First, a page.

The case studies discussed in this book thus far have concerned the work relationships of North American or European firms and Indian software companies. This chapter is different from the other case studies as it concerns relationships between firms from two Asian countries, Japan and India. The focus is also not on one particular relationship analysed over time. Instead a ˜snap-shot view is provided of a number of firms, in Japan and in India, that are engaged in or attempting to start GSAs. Since many of the relationships are not yet developed but in a stage of planning and projection, a large part of the analysis is based more on the managers expectations of what issues will develop in the GSA rather than on actual experience. However, understanding these expectations is crucial because they shape the attitudes and actions of the people involved in the GSA. Although the cross-sectional research design is guided by pragmatic considerations of access and the intention of identifying and exploring interesting relationships and issues, it also reflects the current state of the business environment where GSAs between Japanese and Indian firms for software development are still in their infancy. While the success of East Asian firms in a variety of domains, including consumer electronics and automobiles, is well known, they are feeling the pressure to become globally competitive by strengthening the software component of their products. To respond to this pressure and to deal with the challenges of economic recession , these firms have started to build GSAs with software houses in India and China. They have also set up their own development centres in these countries (Sony, LG, and Samsung, for example, all have software centres in India).
In the last 3 “4 years , some Indian firms have started to direct their attention to East Asia, especially Japan. While the Japanese software market is estimated at about $100 billion, the Indian share of it is only about $35 million. In 1998 “9, only about 4 per cent of overall software exports from the Indian software industry went to Japan, as compared to 80 per cent from the USA and Europe (NASSCOM 2000). Through our interviews we informally gathered that in 2000 about 30-odd Indian software companies had established offices in Japan. This contrasts markedly with the high traffic towards North America involving close to 1,000 Indian firms since the early 1990s. There have so far been few sustained outsourcing projects from Japan to India, even though many new relationships seem to be on the cards. While a few rather tentative attempts have been made by major companies like Sony, NEC, Toshiba and Mitsubishi, these pale in comparison with the scale or long- term commitment of North American firms (GE and Cisco), or European companies (Phillips, Siemens, SAP, British AeroSpace, British Gas). However, this situation of GSAs may soon change owing to the general downturn of the American IT industry which has put pressure on Indian firms to adopt a strategy of ˜not having all their eggs in one basket and geographically redistributing the risks arising from an over-dependence on North America. Even the Indian software giant, Infosys, decided to reorganize their strategic business focus around geographical areas rather than technology domains, with plans to increase the Japan component to some 10 per cent of their overall business.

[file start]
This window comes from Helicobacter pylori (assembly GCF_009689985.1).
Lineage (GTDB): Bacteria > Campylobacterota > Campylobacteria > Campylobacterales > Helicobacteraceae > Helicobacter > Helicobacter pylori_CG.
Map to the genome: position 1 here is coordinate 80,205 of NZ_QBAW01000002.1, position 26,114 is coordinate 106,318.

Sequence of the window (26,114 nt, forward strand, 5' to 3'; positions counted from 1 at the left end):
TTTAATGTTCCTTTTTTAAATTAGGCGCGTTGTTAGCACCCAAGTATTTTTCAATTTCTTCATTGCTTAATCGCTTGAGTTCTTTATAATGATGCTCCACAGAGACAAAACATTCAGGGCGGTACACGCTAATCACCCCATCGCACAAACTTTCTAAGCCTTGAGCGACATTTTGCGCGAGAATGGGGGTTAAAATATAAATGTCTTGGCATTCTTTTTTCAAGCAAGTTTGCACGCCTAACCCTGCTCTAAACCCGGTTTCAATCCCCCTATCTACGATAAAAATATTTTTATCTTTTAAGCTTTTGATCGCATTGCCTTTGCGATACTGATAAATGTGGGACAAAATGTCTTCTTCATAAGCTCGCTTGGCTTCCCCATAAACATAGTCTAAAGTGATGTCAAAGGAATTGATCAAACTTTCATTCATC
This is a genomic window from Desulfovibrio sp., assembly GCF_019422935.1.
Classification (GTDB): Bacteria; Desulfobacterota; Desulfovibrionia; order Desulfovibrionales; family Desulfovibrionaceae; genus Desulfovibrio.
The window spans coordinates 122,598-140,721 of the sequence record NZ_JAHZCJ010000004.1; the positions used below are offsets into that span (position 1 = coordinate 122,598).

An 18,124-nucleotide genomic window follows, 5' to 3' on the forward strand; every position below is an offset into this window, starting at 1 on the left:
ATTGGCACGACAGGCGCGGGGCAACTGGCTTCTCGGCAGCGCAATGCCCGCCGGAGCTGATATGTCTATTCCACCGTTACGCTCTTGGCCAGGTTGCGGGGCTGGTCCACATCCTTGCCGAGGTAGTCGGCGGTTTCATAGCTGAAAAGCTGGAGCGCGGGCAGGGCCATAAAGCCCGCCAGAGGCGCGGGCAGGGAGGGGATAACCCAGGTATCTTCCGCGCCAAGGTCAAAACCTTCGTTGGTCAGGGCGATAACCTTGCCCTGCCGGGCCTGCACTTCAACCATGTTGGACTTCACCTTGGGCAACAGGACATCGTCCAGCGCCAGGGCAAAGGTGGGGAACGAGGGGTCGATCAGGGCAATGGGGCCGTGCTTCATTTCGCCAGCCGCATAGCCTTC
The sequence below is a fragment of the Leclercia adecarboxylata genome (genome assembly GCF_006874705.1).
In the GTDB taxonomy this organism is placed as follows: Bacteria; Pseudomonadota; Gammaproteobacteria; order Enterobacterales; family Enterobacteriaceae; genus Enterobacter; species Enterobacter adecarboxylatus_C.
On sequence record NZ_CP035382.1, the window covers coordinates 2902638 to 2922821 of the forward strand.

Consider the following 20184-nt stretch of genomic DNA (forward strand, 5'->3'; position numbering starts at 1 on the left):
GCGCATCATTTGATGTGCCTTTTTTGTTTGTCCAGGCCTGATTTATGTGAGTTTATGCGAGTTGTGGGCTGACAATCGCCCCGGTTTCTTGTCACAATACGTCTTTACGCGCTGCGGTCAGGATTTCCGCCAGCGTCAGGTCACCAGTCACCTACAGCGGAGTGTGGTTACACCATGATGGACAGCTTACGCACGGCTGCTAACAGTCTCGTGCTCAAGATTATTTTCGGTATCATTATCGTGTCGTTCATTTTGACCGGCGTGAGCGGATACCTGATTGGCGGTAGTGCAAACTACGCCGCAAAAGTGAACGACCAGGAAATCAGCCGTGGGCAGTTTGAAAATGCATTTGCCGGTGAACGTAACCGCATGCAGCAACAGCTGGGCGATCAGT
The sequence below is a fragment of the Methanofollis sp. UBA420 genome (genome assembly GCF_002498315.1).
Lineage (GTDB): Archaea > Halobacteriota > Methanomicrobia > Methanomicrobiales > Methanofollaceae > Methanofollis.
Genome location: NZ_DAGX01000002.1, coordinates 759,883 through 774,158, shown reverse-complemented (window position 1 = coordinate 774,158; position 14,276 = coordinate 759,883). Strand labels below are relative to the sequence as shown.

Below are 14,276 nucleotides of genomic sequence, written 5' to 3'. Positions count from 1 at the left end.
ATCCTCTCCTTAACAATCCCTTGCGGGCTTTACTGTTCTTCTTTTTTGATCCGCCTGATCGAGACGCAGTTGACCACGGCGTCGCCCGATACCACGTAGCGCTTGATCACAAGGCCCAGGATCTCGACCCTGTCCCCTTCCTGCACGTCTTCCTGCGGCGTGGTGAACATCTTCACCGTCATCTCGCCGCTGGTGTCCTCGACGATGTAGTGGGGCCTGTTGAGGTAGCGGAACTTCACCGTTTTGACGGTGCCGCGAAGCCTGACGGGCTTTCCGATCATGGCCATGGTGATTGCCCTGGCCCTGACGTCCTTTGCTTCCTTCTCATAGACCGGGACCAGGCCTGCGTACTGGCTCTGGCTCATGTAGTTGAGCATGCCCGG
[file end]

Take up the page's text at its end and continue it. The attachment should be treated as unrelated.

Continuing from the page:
During the final stages of our empirical work with the North American and UK “ Indian GSAs we became intrigued by the increasing discussion in the Indian firms, especially Comsoft, of the potential of developing alliances with Japanese firms. Managers and developers spoke positively and enthusiastically of the personal relationships that they had cultivated in the course of working with Japan, contrasted with the rather superficial and business-focused relationships with North America. India and Japan have similarities in religion and cultural values, such as respect for elders and the importance given to family. At first sight, it might be presumed that work relations between them would be easier to develop than with Western firms. Yet, as we began our investigations, we were struck by how thin the business relations actually were despite the inherent potential. To understand the underlying reasons for this, we conducted interviews in 2000 “2002 with managers and developers from Japanese, Korean and Indian firms who were engaged in either Indian “Korean or Indian “Japanese GSAs. These interviews took place in the offices of these firms in Bangalore, Seoul, Singapore and Tokyo. During the course of these interviews, the respondents repeatedly emphasized that cross-cultural communication issues were the most significant challenge facing the GSA management. In this chapter, we attempt to understand these cross-cultural issues in more depth, focusing in particular on understanding their nature, why they occur, and the implications they have for the GSA relationship.